• We view this progress as a great opportunity to maximize the sales potential for slow moving titles, and some of the best news for authors and publishers in a long time. The potential benefit for all concerned in incremental income for the publishing partnership far outweighs any imaginary negatives purported by the Authors Guild.

  • This may be good news for publishers - get a bit more from that old dog in the virtual warehouse. But for authors? Not a chance. If there are dribs and drabs coming in through someone finding a book online, why not use POD yourself and get all the money coming in and not some small slice of royalty. Also note that many royalty clauses actually reduce the percentage for POD and ebook versions.

  • We and others are investing heavily in digitization so that authors and publishers can reap the maximum benefit of publication over the long term. New technologies including print on demand will extend the life of a book far beyond what has been possible in the past.

  • Yes, they will extend the life, but again it's the publisher that will really benefit. Most books never earn out their advances, so as these sales continue of their own accord and with absolutely no help from the publisher, the writer will likely never see another penny.

  • Contrary to the Authors Guild assertion, using technologies like print on demand is not about “squirreling away” rights, nor does it mean that “no copies are available to be ordered by traditional bookstores.” Print on demand is simply a means of manufacturing a book, making it widely available to retailers and consumers.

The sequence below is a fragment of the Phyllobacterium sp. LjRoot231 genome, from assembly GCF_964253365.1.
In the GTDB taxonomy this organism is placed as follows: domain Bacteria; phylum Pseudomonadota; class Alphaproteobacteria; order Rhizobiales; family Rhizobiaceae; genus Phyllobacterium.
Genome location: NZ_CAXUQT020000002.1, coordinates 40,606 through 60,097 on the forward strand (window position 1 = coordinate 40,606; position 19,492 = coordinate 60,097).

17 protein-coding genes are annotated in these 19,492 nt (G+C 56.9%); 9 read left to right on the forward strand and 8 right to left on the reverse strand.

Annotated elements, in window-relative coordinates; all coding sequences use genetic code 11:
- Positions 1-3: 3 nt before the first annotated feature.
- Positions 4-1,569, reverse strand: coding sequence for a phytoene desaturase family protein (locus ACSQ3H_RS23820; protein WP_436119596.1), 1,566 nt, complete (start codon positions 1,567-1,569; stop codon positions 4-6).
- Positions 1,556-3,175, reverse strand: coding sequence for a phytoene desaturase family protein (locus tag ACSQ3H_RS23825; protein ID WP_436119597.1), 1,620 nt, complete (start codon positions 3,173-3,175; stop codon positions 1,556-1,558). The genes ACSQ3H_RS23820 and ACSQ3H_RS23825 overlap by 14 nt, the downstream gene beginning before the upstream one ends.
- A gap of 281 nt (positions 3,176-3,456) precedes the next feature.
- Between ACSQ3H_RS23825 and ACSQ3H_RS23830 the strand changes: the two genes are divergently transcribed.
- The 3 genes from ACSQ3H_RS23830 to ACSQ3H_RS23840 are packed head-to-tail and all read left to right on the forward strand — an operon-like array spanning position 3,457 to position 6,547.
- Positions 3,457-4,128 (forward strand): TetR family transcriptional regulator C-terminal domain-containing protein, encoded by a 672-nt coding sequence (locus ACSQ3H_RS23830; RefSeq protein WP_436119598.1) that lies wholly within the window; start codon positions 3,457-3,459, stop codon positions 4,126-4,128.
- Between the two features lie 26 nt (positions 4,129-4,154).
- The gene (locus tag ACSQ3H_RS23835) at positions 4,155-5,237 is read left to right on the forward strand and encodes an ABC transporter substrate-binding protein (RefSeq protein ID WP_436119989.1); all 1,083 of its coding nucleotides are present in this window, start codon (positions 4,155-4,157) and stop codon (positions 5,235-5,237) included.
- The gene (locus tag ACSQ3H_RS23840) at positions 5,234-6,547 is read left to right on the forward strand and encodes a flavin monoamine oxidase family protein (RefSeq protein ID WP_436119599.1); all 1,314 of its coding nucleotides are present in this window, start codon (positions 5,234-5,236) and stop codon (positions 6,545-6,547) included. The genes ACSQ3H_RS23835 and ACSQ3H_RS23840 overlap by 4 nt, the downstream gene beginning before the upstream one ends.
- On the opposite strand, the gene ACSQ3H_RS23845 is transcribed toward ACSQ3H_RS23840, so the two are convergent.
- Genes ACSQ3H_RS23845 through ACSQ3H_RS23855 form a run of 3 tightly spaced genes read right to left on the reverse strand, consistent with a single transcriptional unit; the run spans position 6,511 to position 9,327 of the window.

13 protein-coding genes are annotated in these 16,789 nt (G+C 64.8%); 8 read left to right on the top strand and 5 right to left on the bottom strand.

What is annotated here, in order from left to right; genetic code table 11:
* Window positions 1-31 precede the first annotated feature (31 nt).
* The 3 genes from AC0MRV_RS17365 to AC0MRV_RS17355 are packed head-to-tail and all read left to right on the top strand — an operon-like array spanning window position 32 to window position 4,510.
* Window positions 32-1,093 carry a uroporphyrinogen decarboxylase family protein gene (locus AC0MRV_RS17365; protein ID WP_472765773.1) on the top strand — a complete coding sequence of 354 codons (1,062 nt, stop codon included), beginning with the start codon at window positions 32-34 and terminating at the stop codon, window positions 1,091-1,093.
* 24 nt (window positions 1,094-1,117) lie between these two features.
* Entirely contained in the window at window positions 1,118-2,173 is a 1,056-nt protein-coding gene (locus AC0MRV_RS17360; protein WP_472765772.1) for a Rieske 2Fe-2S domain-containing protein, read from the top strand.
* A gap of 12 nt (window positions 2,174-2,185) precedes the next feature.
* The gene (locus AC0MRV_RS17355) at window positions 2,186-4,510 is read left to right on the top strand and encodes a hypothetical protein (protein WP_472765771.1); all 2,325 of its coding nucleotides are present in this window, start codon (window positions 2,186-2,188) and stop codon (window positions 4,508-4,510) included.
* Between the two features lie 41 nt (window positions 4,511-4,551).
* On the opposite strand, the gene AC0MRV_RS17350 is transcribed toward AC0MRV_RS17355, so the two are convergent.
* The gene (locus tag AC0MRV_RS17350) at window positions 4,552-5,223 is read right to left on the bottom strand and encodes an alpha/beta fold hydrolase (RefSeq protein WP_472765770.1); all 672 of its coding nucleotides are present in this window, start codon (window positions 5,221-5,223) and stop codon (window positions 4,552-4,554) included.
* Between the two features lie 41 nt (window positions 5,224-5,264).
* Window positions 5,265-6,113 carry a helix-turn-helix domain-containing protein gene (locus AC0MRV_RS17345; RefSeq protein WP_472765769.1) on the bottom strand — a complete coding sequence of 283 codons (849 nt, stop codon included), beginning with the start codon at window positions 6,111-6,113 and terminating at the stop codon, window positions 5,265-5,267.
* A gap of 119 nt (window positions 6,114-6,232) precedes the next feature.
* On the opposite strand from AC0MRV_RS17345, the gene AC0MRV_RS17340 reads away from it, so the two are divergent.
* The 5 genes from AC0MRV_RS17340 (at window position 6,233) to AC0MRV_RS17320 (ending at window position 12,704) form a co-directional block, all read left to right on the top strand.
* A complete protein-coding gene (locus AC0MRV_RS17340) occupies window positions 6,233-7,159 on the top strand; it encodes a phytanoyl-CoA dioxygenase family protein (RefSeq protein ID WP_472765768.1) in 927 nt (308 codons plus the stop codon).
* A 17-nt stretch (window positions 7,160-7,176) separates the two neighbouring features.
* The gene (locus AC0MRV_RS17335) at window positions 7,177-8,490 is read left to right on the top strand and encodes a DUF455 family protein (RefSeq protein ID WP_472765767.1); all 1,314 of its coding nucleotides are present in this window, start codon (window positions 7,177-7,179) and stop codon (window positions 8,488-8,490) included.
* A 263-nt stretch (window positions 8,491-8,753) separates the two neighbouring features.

• POD and ebooks are technologies, but they have an impact. They are considered "versions" of a book, and if your contract says that a title is in print so long as any version exists, that means the rights are perpetually theirs. The intent doesn't have to be focused on keeping the rights to make the effect that.

  • Publishers must and will continue to invest in sales and marketing organizations that work on behalf of its books regardless of how they are manufactured.

  • A publisher works on PR and marketing - in a minimum way for the vast majority of titles and for only three months. After that, it's the author doing all the work. This claim of S&S is actually laughable if you have any experience in the industry. And then there are all the ways in which they claim to promote. Stores don't stock backlist books unless they move heavily, and the publishers are the whipping posts of the retailers. The sales team reviewing "inventory opportunities?" That means pushing new titles, not keeping old ones in place. Category promotions? How many of the backlist books actually appear?
Yes, POD and virtually warehousing provide important tools for publishers - and I think they should use them. But lets stick with some level of sales activity that they create. If they can't do that, then they're not doing their jobs, and they shouldn't keep the benefit of the rights that they licensed.

UPDATE: According to the Authors Guild, Simon & Schuster is now saying that it will negotiate the rights reversion clause "on a book-by-book basis."